Posts Tagged ‘mission statements’

The Real Reason for Failed Mission Statements

Yesterday I heard another sales and marketing expert misspeak about mission statements.  His webinar probably drew thousands and hence now thousand more salespeople, SMB owners and entrepreneurs potentially will fail in their quest to increase sales and grow their businesses.

What this expert did as many other so called experts have done is confuse mission with vision. 

For example, “I want to be the best (fill in the blank)” is a vision.  It is the future desire of the individual.

A mission statement is simply the execution of the vision and potentially includes the measurement of HOW the vision will be achieved within a specific time frame of WHEN. In other words, the mission is a broad goal statement.

Probably the best way example of a mission is the old television series “Mission Impossible.” Mr. Phelps was given a mission usually to take down a bad guy and how much time he had to complete the mission. His mission was never to “be the best.”

One of the best ways to determine if your mission statement is producing results is to ask your people or yourself the following question:

What did you do today to achieve the mission? 

A vision statement of “be the best” is so broad that most firms will have people running in different directions.  Responses will be vague and again wide ranging. And failed execution is the end result.

Now take the following example and ask the same question.

“Within the next 12 months, XYZ firm will double its efforts to increase customer loyalty and retain 100% of all new customers by providing timely and quality solutions.”

The responses will be far more succinct and direct because people know what needs to be done as well as the time frame to get it done. Execution will improve and now there is a simpler way to discover the gaps for failed execution.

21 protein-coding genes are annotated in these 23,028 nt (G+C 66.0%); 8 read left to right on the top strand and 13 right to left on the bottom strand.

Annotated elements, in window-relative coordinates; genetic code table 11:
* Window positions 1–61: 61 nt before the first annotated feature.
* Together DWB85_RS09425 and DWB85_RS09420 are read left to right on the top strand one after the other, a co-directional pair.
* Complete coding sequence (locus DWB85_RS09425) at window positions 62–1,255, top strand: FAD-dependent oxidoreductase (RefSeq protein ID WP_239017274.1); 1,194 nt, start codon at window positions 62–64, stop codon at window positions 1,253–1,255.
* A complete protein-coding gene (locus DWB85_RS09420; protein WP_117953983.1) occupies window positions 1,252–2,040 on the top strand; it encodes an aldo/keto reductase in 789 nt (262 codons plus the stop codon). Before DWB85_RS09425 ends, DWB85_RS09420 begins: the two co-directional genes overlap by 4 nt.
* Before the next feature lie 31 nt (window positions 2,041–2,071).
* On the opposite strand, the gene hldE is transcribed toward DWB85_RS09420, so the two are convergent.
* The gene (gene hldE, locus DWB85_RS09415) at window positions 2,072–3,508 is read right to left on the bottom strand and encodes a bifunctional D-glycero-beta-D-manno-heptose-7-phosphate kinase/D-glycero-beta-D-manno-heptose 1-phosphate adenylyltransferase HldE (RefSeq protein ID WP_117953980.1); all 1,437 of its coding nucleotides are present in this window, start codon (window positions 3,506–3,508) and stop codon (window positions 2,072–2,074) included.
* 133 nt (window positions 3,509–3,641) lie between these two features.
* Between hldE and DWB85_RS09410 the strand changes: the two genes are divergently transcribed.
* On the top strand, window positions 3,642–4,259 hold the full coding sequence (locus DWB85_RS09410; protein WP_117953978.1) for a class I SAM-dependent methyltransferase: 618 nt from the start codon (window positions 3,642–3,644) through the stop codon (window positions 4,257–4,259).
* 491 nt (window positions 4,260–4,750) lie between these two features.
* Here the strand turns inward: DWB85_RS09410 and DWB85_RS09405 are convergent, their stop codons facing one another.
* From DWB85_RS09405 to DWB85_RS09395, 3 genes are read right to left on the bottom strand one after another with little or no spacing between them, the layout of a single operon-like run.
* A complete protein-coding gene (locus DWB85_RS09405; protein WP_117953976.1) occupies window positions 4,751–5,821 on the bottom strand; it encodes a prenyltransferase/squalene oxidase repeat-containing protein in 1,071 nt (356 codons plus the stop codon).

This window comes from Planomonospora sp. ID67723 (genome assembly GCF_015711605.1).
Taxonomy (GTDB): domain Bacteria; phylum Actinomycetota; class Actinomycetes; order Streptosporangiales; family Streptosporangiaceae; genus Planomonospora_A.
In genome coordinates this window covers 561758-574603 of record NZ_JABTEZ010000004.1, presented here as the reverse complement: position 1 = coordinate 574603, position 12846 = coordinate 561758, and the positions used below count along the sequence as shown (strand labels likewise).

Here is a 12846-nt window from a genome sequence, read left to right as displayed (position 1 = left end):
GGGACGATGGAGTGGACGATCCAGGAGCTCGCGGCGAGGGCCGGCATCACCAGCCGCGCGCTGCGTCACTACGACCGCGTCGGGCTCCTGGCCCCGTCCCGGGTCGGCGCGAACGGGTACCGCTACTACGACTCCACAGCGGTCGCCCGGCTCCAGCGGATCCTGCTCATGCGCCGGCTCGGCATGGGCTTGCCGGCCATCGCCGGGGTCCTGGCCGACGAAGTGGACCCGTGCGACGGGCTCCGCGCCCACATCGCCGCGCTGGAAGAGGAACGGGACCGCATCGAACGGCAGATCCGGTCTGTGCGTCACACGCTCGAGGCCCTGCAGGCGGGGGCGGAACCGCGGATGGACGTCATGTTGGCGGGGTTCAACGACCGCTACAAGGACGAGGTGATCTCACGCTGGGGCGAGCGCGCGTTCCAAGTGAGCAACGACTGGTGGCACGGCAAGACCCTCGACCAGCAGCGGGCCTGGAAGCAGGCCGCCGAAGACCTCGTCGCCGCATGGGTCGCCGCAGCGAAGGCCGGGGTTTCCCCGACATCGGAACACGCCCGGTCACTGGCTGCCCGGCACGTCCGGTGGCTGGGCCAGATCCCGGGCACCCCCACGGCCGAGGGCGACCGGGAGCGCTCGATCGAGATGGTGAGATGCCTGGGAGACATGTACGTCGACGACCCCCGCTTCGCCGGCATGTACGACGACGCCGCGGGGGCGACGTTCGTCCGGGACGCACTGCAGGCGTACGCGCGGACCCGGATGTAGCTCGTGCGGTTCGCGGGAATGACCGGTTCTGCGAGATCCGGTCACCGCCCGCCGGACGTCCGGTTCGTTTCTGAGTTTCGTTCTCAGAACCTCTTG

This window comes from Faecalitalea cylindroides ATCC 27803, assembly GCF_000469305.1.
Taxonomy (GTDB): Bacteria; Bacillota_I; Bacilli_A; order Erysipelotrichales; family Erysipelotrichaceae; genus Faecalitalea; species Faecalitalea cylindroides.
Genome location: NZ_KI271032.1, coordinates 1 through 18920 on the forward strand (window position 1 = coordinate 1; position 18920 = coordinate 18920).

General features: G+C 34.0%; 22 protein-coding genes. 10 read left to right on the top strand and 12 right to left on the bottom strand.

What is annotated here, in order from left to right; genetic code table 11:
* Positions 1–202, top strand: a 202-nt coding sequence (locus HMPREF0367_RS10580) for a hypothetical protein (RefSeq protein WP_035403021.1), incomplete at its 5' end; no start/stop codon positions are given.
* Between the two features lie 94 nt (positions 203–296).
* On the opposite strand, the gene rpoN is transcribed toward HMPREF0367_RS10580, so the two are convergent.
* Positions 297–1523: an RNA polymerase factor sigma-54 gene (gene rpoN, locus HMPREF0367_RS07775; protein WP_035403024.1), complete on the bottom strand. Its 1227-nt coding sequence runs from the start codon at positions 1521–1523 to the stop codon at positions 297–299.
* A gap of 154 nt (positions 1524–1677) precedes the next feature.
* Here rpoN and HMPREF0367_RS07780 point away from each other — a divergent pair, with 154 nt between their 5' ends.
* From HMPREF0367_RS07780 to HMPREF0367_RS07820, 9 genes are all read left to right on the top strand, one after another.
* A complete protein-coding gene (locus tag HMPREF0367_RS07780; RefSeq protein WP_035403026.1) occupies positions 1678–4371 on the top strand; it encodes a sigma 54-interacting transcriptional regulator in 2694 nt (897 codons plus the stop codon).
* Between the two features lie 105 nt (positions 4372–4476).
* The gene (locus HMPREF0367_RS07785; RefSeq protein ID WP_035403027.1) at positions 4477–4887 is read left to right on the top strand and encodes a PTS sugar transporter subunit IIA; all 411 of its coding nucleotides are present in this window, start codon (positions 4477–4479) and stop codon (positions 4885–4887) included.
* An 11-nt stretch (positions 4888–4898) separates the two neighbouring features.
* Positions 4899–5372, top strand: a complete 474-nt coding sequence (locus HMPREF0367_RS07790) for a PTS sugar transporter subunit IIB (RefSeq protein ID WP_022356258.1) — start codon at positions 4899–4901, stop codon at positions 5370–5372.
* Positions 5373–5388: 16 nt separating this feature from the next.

A 3 to 5 year Vision Statement may have 3 to even 10 Mission Statements depending upon the marketplace, the industry, the economy, etc. Remember, your mission statement is a measurable step toward achieving your overall vision.

If you are having trouble achieving increase sales or business growth, schedule a free strategy session with Leanne by CLICKING HERE to discuss your strategic planning.

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The Daily and Very Real Sales Quandary of Success or Failure

As a SMB owner or sales professional, do you ever feel this daily and very real sales quandary of being pulled in multiple directions?  Your commitments are many including:


  • Marketing
  • Selling
  • Operations
  • Clients
  • Sales Leads
  • Family
  • Professional Development
  • Personal Development
  • Free Time

Maybe you shake your head in disbelief while wondering how can you accomplish all these commitments?

For me, with writing commitments (marketing and selling) including this blog recently identified again as a top sales blog, LinkedIn Pulse articles, Worldwide Coaching Magazine, NBiz Magazine and my weekly column for the Post Tribune/Chicago Tribune (see Opinions) not too mention my other commitments including face to face prospecting, delivering solutions and continual professional development, I too face this daily sales quandary.

We as SMB professionals have only 24 hours in each day. How we organized those minutes and hours contribute to our success or failure.

If we don’t have clarity of our purpose, values, vision and mission statements written down and in front of us every day, then it is much easier to be facing this sales quandary on a daily basis.

If we lack clarity of our leadership to sales talents, our decision making styles, our temperaments, our communication behaviors, our motivators, standing at this crossroad becomes easier and easier.

If we don’t invest daily time for reflection, again we will be torn in multiple directions.

If we don’t mastermind with others to share our repetitive barriers to sustainable growth, we will continue to be at this crossroad of success and failure.

We are the masters of our destiny.

Whether we think or can or we think we cannot, either way we are right.

Thank you Henry Ford.

Being a SMB owner, entrepreneur or sales professional is not easy.  Multiple demands are made every day. These demands change because of commitments and unexpected opportunities. Possibly the previous 5 statements will bring some clarity to you and support you in facing and then overcoming this sales quandary.

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Your Leadership Actions Always Trump Your Words